Accessibility links

Breaking News

5th journalist slain in Pakistan in 2024

Sindh province, Pakistan, and the Afghan-Pakistan border
Sindh province, Pakistan, and the Afghan-Pakistan border

A journalist in Pakistan’s southern Sindh province Friday died of a gunshot wound he sustained in an attack earlier this week, bringing the total number of media workers reported killed nationwide in 2024 to five.

Doctors and officials confirmed the death of Nasrullah Gadani, who was undergoing treatment in a hospital in Karachi, the provincial capital, after being shot and injured by unidentified assailants in a remote Sindh district on Tuesday. There were no claims of responsibility for the attack.

Activists and colleagues said the slain journalist had consistently highlighted the civic issues plaguing impoverished Sindh in his reporting. Gadani also was critical of the powerful feudal lords in the region, which led to his repeated detention by the police, as noted by Pakistani journalist Hamid Mir in this social media post on X, formerly Twitter.

The news of Gadani’s death sparked outrage among journalists and civil society members, leading to a protest demonstration demanding justice for the slain reporter.

“I am deeply in grief and sorrow along with Nasrullah’s family and the media organization he is affiliated with,” Murad Ali Shah, the provincial chief minister, said in a statement. Critics hold Shah’s government for allegedly being behind some of the recent attacks on media workers in Sindh.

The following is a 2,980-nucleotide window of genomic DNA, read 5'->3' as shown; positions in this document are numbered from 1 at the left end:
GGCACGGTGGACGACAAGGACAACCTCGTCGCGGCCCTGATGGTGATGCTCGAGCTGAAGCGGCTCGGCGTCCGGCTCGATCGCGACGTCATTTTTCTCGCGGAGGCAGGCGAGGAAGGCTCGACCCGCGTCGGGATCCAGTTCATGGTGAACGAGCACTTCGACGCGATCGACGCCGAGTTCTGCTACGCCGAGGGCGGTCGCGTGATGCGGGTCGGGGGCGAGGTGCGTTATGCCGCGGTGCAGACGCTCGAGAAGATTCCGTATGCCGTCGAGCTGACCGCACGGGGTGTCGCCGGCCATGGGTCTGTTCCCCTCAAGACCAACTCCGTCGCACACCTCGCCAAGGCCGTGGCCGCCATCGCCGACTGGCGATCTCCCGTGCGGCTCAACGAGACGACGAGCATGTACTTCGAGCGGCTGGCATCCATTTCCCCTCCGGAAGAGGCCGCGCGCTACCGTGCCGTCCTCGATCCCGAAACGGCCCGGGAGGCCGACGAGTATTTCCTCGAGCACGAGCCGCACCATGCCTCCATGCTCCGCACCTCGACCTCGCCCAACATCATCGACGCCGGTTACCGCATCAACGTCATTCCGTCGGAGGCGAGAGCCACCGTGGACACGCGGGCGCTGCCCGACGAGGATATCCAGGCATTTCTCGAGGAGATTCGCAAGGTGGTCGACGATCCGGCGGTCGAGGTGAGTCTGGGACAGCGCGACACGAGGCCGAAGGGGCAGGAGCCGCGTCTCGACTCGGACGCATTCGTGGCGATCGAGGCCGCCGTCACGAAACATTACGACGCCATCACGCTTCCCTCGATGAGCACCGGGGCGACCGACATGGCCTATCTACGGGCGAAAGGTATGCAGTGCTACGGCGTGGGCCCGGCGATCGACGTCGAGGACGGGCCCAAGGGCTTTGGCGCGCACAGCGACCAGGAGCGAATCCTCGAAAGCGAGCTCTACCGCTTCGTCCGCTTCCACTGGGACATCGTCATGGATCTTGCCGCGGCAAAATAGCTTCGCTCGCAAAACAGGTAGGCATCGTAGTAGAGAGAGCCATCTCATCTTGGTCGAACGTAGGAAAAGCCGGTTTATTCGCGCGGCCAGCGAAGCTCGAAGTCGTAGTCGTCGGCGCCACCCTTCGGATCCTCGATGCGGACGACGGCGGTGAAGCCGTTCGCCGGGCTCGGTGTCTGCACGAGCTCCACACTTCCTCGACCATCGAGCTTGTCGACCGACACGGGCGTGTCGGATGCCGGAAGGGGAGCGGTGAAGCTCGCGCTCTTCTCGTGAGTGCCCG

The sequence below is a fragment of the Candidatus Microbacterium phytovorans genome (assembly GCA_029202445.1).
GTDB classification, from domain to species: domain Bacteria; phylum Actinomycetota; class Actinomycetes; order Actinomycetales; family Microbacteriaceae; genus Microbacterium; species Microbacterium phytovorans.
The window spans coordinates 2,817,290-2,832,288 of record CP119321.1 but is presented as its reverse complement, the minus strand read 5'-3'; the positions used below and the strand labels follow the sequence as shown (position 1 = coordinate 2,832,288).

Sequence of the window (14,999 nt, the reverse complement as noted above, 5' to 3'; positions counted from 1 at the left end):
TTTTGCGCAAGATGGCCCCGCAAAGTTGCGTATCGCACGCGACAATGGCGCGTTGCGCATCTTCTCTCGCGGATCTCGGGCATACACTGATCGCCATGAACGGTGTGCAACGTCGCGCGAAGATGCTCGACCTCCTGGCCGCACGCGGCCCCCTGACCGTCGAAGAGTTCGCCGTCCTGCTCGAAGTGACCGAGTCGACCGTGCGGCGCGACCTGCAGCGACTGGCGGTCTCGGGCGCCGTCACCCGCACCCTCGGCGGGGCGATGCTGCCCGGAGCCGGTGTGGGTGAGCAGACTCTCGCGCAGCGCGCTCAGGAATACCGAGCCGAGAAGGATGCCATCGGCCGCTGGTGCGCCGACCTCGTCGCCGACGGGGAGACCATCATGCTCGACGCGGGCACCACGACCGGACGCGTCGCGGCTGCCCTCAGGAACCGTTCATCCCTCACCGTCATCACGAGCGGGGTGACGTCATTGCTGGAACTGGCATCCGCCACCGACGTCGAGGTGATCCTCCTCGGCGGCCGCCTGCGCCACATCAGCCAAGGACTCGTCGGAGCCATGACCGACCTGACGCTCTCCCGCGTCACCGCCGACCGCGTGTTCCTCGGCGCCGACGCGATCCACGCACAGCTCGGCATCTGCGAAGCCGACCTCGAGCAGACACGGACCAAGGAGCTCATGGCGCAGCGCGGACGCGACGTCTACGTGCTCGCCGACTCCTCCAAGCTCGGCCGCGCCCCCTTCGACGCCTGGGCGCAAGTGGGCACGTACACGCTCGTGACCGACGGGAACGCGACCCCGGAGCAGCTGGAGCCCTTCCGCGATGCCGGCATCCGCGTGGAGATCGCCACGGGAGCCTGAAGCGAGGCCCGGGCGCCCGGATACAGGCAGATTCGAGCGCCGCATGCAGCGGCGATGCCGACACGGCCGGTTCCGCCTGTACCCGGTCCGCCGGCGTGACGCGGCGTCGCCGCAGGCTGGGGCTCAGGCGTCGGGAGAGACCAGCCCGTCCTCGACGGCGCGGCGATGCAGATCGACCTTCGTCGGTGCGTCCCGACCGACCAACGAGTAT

The Human Rights Commission of Pakistan, a leading independent rights watchdog, said it was “deeply concerned” by the situation facing journalists in the country. It urged the Sindh government to investigate Gadani’s killing and hold the perpetrators to account.

Meanwhile, the Committee to Protect Journalists, or CPJ, has pressed Pakistan to immediately reveal the whereabouts of Ahmad Farhad Shah, a freelance journalist and poet.

Several unknown men seized Shah from outside his home at night in the capital, Islamabad, and forced him into a vehicle over a week ago, said a copy of a petition his wife filed with the federal high court shortly after the incident.

Shah’s wife, Syeda Urooj Zainab, has accused the Pakistani spy agency, Inter-Services Intelligence, or ISI, of abducting him for his activism against the country’s powerful military establishment.

“The secretive, late-night seizure of journalist … Shah is further evidence of an intensifying crackdown on media freedom in Pakistan,” the CPJ quoted its program director, Carlos Martinez de la Serna, as saying on Thursday.

“Authorities must either present Ali Shah in court or immediately release him and ensure that law enforcement agencies do their job of investigating crimes against journalists,” Serna said.

On Friday, the Islamabad High Court judge hearing the case summoned senior officers from the country’s intelligence agencies, including the ISI, to respond to the charges in the next hearing scheduled for May 29.

“His whereabouts remain unknown. Ahmad has spoken fearlessly about state oppression and enforced disappearance in the past,” Amnesty International wrote Friday on X.

Pakistan’s ISI has long been accused of forced disappearances of journalists and political as well as human rights activists for criticizing the military’s role in national politics. The agency and successive governments have consistently denied the allegations.